In Dominica abuse has become normal. Physical and sexual violence against women and children, and abuse of the elderly and the social and physical environments have not only become commonplace but have taken on the veneer of normality. This normalisation of abuse is the symptom of the dehumanisation of Dominican society.

Abuse of all kind is rampant in Dominican society. The abuse of women, children, the elderly, the social and physical environments by noise terrorists, litter bugs and other forms of violation has become a national epidemic. A cursory survey of the human and natural landscapes and the various reports from the Child Abuse Prevention Unit, the Dominica National Council of Women, and other organisations, such as law enforcement and UNICEF reveals the magnitude of the problem.

And yet despite this widespread violation of Dominican citizens and the laws to protect them, the silence is deafening. Dominican society as a whole is guilty of sitting on the fence and allowing such a shameful situation to exist. Ordinary citizens, the state and its institutions, including local government; organisations such as women's groups and child protection organisations; the various church denominations and their affiliated groups-the Dominica Christian Council and the Dominica Association of Evangelical Churches- display a degree of apathy and cold indifference that is truly lamentable and reprehensible.

A remarkable fact is the complete lack of awareness of abuse displayed by the abused, a situation that allows them to be willing participants in their abuse. Many more are aware of their own abuse and the abuse of others. But they utter not a word in protest or moral outrage. They shrug their shoulders, bury their head in the sand and pretend that the abuse does not exist or will disappear on its own volition. Those who are not personally affected by abuse simply do not care about those who are. They happily go about their business while their neighbours experience the most horrendous forms of abuse. But worse are the exploiters and beneficiaries of abuse, who silently and conspiratorially feed on the victims of abuse and their families.

Complaints and expressions of moral outrage, when they are uttered, are often insincere and have a distinct bouquet of moral hypocrisy about them. The various church denominations, for example, are silent about the widespread abuse taking place across the island. But the evangelical community recently protested against the Jamaican singer, Alkaline's presence in Dominica. They chose to protest about the moral decay Alkaline and his music will inflict on Dominican society, whilst extreme abuse of all kind is taking place on their doorstep without a word of protest or moral outrage.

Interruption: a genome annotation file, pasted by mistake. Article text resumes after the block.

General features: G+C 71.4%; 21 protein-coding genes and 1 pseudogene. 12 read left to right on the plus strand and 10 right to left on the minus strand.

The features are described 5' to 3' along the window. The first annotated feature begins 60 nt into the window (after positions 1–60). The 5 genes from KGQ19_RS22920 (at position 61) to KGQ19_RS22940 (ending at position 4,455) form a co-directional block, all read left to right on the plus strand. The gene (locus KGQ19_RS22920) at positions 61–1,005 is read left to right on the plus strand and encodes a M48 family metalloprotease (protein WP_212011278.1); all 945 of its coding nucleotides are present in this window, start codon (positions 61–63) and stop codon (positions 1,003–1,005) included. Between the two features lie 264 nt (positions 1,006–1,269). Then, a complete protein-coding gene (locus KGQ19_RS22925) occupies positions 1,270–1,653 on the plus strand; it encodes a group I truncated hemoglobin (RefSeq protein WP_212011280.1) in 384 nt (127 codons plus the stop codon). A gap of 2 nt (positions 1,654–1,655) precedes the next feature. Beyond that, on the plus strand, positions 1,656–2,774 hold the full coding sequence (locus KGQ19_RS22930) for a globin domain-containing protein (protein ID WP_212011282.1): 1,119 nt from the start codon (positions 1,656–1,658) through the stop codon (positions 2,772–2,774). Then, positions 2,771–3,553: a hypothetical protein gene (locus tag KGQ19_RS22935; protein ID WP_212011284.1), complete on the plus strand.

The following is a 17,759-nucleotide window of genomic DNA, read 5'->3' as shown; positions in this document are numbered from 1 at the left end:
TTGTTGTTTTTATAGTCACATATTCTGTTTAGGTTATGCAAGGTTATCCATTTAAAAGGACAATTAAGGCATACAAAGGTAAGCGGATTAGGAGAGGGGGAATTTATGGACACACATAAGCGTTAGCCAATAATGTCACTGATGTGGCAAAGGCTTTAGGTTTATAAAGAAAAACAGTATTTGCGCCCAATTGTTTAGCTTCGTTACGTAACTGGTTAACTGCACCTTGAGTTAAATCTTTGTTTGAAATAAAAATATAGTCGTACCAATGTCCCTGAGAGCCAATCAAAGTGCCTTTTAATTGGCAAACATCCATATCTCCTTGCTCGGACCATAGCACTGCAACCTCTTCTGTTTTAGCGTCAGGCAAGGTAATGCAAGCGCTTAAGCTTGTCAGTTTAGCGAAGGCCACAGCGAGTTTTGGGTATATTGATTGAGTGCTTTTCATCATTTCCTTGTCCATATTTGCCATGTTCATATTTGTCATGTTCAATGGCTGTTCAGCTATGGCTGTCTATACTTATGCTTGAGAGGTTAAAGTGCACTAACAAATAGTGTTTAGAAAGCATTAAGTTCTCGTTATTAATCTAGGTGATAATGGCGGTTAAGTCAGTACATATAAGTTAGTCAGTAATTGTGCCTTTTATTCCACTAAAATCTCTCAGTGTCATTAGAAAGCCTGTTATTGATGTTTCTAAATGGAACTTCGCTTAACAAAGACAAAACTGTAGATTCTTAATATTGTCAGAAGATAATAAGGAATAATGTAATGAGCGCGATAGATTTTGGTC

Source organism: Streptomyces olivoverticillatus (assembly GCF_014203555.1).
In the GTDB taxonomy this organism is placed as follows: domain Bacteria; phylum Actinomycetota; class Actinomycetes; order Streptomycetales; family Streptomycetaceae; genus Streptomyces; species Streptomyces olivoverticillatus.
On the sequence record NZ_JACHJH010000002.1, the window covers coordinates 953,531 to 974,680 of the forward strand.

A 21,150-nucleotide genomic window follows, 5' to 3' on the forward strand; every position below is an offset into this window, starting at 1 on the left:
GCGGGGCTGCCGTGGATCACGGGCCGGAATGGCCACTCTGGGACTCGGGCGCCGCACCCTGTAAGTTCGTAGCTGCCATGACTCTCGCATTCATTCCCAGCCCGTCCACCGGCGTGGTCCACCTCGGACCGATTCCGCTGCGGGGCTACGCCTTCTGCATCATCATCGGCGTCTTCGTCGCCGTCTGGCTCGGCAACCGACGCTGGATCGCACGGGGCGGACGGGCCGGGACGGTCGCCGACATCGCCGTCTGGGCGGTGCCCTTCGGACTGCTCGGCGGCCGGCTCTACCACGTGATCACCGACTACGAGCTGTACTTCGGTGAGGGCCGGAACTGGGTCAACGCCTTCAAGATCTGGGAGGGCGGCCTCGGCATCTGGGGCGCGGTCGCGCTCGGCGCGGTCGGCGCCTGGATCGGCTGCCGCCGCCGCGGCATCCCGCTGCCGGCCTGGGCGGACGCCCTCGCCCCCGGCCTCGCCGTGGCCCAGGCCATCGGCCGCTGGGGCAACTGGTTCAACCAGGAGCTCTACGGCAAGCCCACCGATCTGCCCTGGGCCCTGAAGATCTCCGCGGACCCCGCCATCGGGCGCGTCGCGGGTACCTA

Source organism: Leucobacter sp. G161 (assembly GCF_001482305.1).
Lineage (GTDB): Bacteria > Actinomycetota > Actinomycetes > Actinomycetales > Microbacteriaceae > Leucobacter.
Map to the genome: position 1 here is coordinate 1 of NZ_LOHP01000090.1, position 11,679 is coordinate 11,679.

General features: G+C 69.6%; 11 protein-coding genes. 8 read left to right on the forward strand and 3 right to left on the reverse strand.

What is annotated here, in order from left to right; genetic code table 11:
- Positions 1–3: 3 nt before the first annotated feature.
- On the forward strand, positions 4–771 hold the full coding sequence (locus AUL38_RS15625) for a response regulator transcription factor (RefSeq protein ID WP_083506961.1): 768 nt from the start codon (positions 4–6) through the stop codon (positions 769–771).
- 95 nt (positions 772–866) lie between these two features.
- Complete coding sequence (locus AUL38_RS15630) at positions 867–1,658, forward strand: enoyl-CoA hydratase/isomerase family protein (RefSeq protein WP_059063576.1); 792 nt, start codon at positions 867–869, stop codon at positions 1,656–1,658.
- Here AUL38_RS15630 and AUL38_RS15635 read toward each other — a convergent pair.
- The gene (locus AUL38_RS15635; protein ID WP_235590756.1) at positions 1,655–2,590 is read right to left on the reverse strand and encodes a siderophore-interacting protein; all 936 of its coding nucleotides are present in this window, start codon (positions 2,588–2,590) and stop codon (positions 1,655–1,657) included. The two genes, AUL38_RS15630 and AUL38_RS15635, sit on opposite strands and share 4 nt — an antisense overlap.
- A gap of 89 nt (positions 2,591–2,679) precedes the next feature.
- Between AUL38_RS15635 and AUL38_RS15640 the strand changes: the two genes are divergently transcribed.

Society is dehumanised when abuse has become normal. The abused, the abuser and the witnesses of abuse lose their humanity and the society in which they live becomes dysfunctional, uncaring and brutish.

There are many contributory factors to the normalisation of abuse and the dehumanisation of Dominican society, amongst them are fear of intimidation and victimisation, a deep sense of powerlessness and fatalism. But the problem may have deeper social and psychological roots, which are to be found in the traumas of slavery. Dominicans are in a modern, global community but with a slave mind-set. They are still re-enacting the struggles of their slave ancestors. The dehumanisation of the Black male and female and their off-springs during slavery produced a damaged psyche and what has been described as the Post Traumatic Slave Syndrome: the catalyst for the normalisation of the abuse described above. Bob Marley's declaration to Blacks to free themselves from mental slavery is a recognition of this fact.

The eradication of the extensive and deeply rooted abuse in our society and emancipation from the mental slavery described by Bob Marley, the kind of belief system that normalises abuse, will take a radical approach, which I have described in a previous article as a revolution of the mind and spirit, a new psychology, a new or different way of being in, and responding to the world: nothing more and nothing less than self-transcendence and connection to the higher self. Colton Paul The Dominica Noise Abatement Association